When it came to bold colors and splashy graphics, Mopar pulled out all the stops in the muscle car era. Pontiac, too, got in on the action. From 1969–1971, the boisterous stripes and prominent rear wing of the GTO Judge made it one of the loudest muscle machines available. As its Paul Revere and the Raiders theme song announced, it also had, “Wide-Trac, mag-type, Polyglas shoes for traction.” Under the hood, various Ram Air V-8s provided plenty of power to back up the boastful claims of its advertisements.
This 1969 Judge was spotted for sale and pointed out by Barnfinds.com back in June, and now the car is back on eBay. The 1969 model is arguably the best-looking of the three-year run, including its split horizontal grille (with or without the hidden headlight option).
Unfortunately, this car, originally powered by the 366-hp a Ram Air III Pontiac 400 V-8, now has a mystery Pontiac 400. The seller states it’s a 1970 Pontiac 400 with #13 heads, which should make it a 330- or 350-hp example. There aren’t a whole lot of photos that indicate whether or not the floorboards, trunk, or rocker panels are in need of rust repair, but it does look like the car has seen its fair share of bodywork and wears a replacement hood.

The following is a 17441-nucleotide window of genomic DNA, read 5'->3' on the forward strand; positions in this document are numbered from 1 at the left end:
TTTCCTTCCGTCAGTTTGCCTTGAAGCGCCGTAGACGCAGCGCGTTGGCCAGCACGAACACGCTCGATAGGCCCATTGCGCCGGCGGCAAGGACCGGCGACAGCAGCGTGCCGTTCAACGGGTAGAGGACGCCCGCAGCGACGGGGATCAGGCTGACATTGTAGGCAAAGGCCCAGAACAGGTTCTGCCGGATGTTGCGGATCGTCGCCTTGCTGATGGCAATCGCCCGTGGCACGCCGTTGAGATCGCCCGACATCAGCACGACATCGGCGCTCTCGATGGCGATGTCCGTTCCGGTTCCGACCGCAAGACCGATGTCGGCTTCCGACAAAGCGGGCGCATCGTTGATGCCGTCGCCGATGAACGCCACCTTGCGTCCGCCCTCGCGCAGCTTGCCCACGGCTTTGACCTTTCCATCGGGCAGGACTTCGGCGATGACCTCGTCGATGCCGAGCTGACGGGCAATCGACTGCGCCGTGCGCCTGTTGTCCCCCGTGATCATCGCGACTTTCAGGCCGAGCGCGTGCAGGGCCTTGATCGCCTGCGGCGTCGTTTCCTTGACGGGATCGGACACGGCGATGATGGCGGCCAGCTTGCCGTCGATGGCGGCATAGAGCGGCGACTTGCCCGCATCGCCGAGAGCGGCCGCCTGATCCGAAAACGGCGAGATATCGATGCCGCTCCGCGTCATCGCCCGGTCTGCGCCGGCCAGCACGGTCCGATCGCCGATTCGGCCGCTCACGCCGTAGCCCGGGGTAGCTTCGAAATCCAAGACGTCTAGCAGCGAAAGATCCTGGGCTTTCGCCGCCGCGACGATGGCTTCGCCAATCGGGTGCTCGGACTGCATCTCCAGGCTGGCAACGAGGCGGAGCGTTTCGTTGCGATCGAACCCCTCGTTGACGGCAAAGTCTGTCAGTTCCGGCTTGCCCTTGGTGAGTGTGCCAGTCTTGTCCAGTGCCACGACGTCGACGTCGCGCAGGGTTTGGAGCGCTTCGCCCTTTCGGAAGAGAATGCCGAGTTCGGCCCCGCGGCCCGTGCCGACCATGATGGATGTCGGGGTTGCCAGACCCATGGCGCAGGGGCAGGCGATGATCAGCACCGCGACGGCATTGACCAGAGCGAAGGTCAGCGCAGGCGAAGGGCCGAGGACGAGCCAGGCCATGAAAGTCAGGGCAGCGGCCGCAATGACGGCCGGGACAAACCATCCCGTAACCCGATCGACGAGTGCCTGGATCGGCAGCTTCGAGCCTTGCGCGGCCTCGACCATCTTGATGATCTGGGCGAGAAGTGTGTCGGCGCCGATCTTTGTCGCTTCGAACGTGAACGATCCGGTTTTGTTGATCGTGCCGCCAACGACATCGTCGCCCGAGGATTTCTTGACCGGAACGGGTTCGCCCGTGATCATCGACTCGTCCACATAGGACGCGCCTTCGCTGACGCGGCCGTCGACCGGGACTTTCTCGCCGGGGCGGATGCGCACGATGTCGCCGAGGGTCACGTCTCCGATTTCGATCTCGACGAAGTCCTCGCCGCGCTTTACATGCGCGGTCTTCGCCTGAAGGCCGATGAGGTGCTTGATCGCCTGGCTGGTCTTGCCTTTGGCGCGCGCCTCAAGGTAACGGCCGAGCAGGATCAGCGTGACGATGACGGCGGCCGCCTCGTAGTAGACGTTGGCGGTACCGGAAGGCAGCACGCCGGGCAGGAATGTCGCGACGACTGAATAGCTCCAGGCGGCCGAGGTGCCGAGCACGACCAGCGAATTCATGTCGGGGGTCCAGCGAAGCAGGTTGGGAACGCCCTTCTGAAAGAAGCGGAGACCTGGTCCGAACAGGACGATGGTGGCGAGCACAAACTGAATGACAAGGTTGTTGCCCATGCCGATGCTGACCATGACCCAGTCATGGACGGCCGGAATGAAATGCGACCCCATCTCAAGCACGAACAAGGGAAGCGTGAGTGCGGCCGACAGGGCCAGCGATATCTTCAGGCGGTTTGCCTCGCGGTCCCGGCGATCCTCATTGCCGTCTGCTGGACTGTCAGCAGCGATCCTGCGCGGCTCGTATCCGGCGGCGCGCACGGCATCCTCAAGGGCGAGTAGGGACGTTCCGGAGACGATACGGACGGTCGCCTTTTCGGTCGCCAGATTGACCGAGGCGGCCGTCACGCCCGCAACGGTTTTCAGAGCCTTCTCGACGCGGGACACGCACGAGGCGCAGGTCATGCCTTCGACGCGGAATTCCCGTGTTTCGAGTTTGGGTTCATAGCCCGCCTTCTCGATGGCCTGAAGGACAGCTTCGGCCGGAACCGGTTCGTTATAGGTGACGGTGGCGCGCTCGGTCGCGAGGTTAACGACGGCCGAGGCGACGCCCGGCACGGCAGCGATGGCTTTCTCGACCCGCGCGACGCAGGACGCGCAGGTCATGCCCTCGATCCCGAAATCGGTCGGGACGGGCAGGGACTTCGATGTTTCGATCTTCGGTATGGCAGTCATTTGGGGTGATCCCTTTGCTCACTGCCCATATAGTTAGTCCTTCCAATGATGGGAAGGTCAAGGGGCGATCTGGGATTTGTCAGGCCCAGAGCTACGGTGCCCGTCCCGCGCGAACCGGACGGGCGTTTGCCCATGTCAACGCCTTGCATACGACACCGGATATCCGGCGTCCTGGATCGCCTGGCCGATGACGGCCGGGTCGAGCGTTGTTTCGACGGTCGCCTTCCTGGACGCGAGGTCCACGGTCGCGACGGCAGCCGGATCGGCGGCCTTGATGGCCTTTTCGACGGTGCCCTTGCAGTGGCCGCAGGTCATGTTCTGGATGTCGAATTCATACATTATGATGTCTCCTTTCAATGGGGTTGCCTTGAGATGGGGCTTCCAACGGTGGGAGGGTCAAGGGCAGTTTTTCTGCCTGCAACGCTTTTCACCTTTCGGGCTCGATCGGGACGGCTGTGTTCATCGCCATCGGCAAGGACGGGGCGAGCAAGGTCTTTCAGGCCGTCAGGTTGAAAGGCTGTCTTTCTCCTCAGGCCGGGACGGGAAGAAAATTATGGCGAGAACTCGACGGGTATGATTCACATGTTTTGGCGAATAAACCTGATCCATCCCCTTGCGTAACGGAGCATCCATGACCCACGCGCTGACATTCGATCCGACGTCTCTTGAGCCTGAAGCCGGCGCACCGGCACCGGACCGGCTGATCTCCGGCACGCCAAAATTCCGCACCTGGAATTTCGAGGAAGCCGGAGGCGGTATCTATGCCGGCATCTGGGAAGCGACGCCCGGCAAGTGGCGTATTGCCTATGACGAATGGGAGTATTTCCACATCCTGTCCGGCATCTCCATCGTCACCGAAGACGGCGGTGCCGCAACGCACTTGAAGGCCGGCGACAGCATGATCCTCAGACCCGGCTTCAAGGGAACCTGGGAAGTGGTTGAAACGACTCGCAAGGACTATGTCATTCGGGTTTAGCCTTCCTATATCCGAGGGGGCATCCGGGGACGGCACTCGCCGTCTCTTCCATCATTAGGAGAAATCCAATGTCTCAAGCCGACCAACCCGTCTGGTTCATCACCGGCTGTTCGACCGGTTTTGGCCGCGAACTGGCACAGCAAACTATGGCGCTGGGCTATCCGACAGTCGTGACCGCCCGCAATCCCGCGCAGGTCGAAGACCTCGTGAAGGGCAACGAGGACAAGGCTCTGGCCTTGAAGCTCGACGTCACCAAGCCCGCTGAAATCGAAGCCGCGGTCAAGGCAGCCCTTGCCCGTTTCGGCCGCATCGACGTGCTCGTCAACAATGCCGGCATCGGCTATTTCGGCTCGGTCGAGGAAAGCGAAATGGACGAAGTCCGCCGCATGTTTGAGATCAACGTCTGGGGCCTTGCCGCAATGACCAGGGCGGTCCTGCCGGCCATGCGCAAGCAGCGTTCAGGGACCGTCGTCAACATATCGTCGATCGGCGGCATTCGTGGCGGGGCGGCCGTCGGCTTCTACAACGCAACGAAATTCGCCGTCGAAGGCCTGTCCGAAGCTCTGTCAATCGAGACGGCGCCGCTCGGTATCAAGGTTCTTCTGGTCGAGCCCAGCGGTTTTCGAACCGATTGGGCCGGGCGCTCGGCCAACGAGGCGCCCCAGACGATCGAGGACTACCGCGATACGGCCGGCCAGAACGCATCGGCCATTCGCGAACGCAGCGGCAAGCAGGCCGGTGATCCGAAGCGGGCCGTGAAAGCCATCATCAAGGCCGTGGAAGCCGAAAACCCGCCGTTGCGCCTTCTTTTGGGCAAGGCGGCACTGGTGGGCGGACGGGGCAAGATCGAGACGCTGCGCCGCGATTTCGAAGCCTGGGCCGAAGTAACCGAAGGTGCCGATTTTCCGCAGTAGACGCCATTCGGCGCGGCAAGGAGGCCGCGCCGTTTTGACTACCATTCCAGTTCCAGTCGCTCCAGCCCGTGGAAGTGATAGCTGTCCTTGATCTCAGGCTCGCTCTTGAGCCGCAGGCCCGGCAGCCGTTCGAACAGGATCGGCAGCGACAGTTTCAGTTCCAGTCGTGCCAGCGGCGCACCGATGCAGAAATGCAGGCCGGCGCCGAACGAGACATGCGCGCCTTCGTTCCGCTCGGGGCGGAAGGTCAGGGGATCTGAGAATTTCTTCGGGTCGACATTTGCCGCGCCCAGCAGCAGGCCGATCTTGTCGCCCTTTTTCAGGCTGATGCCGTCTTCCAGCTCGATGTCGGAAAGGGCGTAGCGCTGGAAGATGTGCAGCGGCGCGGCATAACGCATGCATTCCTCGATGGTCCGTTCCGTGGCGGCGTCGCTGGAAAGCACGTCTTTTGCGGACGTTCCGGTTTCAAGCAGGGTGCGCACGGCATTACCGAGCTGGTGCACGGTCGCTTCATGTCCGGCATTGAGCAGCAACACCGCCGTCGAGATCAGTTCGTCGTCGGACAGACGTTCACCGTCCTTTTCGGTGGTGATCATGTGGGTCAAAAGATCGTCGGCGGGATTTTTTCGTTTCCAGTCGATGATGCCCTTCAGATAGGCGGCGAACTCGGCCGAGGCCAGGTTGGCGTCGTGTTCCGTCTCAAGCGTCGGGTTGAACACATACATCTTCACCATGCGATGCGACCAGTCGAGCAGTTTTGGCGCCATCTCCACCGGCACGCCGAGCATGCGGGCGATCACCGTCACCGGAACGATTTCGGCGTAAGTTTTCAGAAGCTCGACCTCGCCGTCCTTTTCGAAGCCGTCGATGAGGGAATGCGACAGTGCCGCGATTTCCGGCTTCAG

Highlights of this Judge: An interior that is in surprisingly decent condition, and the fact that the car is finished (mostly) in what appears to be the original Carousel Red. If you’re going flashy, why not go all the way? Another bonus is that it’s equipped with a four-speed. That four-speed option adds 15 percent to the Goat’s value, on average. Unfortunately, its present condition is well south of #4 (Good) condition where it would be worth close to $45,000.
Luckily, the car’s owner is under no impression that it’s worth anywhere near that much. The Buy-It-Now price is $24,000. With six days left in the auction, the current price sits at $14,500 and the reserve has not been met. If you’re a Pontiac fan you surely hope this car is restored to get another Judge back on the road in original condition, but muscle car fans of every stripe have to appreciate the significance of this historic machine.
If you purchased this car, would you try to reunite The Great One with a correct-for-1969 engine, or do a quick clean up to get it back on the street? Or is it just too rough?